Science, Origins of
Science, Origins of
An enquiry into the origins of science is immediately faced with fundamental questions about the nature of science itself. Is science a discrete activity that endures over time? Can it adequately be distinguished from related human activities such as magic and religion? Is it a peculiarly Western phenomenon? Traditional histories of science have tended to answer each of these questions in the affirmative. Science is customarily defined as the systematic description or explanation of natural phenomena along with the habits of mind that make that possible—typically logic and mathematics. Working with this understanding of science, historians have traced the origins of Western science to Greek thinkers living on the west coast of Asia Minor in the sixth century b.c.e.
Science in antiquity
The speculations of these ancient Greek philosophers—principally Thales (c. 625–546 b.c.e.), Anaximander (c. 611–547 b.c.e.), and Anaximenes (500s b.c.e.), all from Miletus—are regarded as distinctive for three reasons. First, they offered naturalistic accounts of various phenomena that differed significantly from earlier mythological explanations that invoked arbitrary or supernatural causes. Second, they attempted to deal with the universal rather than the accidental and particular, and they sought unitary, underlying principles that could account for the diverse phenomena of nature. Third, they engaged in rational criticism of alternative explanations. On the first count, while the Greek poets Homer and Hesiod had tended to attribute lightning or earthquakes to the anger of Zeus or Poseidon, the Milesian natural philosophers explained these phenomena in terms of the forces of nature. Thales, for example, believed that Earth was supported by water, and that earthquakes were caused by disturbances in the water in which the Earth floats. Anaximander suggested that thunder is caused by the wind. It should be noted that the Milesian philosophers were not, on this account, atheists—Thales had once observed that "all things are full of gods"—it was just that they excluded the gods from their explanations. These thinkers also endeavored to isolate a single material principle that could account for the varied forms found in nature. For Thales, this was water; for Anaximander, "the boundless"; for Anaximenes, air. Anaximenes also provided an explanation of the transformations that air would undergo in order to give rise to the diverse phenomena of nature. Finally, the Milesians engaged in the critical appraisal of rival theories, providing reasons why one hypothesis should be preferred to another. Again, this is quite distinctive, for the purveyors of myth found it unnecessary to defend their accounts in the face of alternatives, and seemed untroubled by inconsistencies between different mythological accounts.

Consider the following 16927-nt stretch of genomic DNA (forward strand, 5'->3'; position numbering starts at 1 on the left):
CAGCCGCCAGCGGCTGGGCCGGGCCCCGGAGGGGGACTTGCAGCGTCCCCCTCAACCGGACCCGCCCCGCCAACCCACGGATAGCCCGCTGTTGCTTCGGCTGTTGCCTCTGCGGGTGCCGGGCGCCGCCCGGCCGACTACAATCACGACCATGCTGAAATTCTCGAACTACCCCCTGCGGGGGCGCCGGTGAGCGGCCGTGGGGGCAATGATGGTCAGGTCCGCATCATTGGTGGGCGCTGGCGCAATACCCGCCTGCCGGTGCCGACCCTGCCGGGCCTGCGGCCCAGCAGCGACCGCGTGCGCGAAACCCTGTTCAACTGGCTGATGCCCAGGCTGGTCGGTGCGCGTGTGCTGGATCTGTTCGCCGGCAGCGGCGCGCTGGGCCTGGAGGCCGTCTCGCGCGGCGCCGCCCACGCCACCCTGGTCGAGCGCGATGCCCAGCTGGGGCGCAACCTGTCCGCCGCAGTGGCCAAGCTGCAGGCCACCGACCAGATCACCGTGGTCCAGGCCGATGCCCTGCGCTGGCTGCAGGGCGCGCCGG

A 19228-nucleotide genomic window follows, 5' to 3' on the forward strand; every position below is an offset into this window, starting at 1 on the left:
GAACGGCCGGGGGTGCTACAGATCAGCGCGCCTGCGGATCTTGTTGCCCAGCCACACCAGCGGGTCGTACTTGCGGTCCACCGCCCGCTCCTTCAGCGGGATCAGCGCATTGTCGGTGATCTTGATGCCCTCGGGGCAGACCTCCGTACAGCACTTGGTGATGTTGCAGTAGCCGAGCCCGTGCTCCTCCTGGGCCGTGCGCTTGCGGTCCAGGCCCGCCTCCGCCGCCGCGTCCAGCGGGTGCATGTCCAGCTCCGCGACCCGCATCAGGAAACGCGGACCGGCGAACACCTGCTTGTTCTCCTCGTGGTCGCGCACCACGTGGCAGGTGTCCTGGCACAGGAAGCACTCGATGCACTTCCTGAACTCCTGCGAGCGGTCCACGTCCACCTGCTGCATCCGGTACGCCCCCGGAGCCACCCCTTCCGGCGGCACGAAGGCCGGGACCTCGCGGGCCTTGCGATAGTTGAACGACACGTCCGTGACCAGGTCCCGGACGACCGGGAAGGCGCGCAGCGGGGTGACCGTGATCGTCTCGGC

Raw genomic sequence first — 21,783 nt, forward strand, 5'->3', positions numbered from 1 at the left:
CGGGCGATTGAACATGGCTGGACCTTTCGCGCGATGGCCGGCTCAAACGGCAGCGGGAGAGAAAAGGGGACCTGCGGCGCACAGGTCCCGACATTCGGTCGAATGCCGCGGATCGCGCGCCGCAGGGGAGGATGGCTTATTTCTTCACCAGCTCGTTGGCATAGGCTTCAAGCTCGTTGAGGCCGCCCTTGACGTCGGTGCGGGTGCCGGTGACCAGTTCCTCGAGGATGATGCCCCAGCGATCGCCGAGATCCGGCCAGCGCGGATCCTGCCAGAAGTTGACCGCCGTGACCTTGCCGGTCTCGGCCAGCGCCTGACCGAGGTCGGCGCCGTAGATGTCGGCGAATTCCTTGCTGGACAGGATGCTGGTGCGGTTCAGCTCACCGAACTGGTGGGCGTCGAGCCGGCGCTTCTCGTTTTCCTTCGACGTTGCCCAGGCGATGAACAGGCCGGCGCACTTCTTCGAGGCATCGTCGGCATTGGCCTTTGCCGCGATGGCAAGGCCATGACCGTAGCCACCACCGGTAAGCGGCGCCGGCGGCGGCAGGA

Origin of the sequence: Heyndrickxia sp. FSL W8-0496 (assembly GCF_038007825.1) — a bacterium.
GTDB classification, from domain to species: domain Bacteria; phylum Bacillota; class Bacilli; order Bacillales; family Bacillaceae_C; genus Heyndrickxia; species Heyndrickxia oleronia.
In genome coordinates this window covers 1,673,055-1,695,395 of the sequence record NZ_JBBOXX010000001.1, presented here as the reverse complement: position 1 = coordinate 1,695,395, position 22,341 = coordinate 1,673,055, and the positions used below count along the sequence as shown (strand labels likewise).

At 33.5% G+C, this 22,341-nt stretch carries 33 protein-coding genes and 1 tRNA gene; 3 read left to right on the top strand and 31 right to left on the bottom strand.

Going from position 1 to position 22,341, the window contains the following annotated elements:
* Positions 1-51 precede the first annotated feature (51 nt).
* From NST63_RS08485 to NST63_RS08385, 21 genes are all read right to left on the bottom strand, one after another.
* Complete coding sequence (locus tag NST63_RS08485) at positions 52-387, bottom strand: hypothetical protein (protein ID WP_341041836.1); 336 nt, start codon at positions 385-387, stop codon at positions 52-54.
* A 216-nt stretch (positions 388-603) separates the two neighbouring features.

These features of early Ionian science found their way into later schools of Greek thought. The sixth- and fifth-century Pythagoreans, for example, located the principles of all things in numbers, and demonstrated how numerical ratios were manifested in nature. They were the first to attempt to provide knowledge of nature with a mathematical foundation. The fifth-century atomists, by way of contrast, proposed that all physical objects were composed of different arrangements of atoms. These schools thus anticipated what were much later to become central features of modern science—the mathematization of nature and atomic theory.
Greek science culminated in the thought of Aristotle (384–322 b.c.e.), who was to provide such a comprehensive and compelling account of natural phenomena that it dominated much of Western thought up until the seventeenth century. Aristotle wrote on virtually every contemporary discipline—physics, logic, biology, psychology, along with metaphysics, poetry, ethics, and politics. His biological works were informed by impressively accurate observations of animals, and provide descriptions of their anatomy, reproduction, and behaviors. He also made enduring contributions to taxonomy. Most important of all, Aristotle developed a metaphysical framework that set out the conditions required for a complete explanation. These were Aristotle's four causes, which sought answers to fundamental questions of the "what," the "how," and the "why" of natural phenomena.
The scientific revolution
When Aristotle's writings were rediscovered in twelfth-century Europe, having been preserved in the interim by Islamic scholars, they became the cornerstone of the university curriculum, and were dislodged from this privileged position only after considerable controversy in the early modern period. Over the course of the seventeenth century the preeminence of Aristotle was successfully challenged by such figures as Galileo Galilei (1564–1642), Francis Bacon (1561–1626), René Descartes (1596–1650), Robert Boyle (1627–1691), and Isaac Newton (1642–1727). So great was the intellectual upheaval effected by these individuals that later historians were to describe their achievements as a "scientific revolution." This period witnessed the birth of experimental methods, the mathematization of nature, and the introduction of new taxonomic principles. It might thus be said that if science, broadly conceived, had its origins in the thought of the ancient Greeks, modern science, with its distinctive use of mathematics and experimentation, began in the seventeenth century.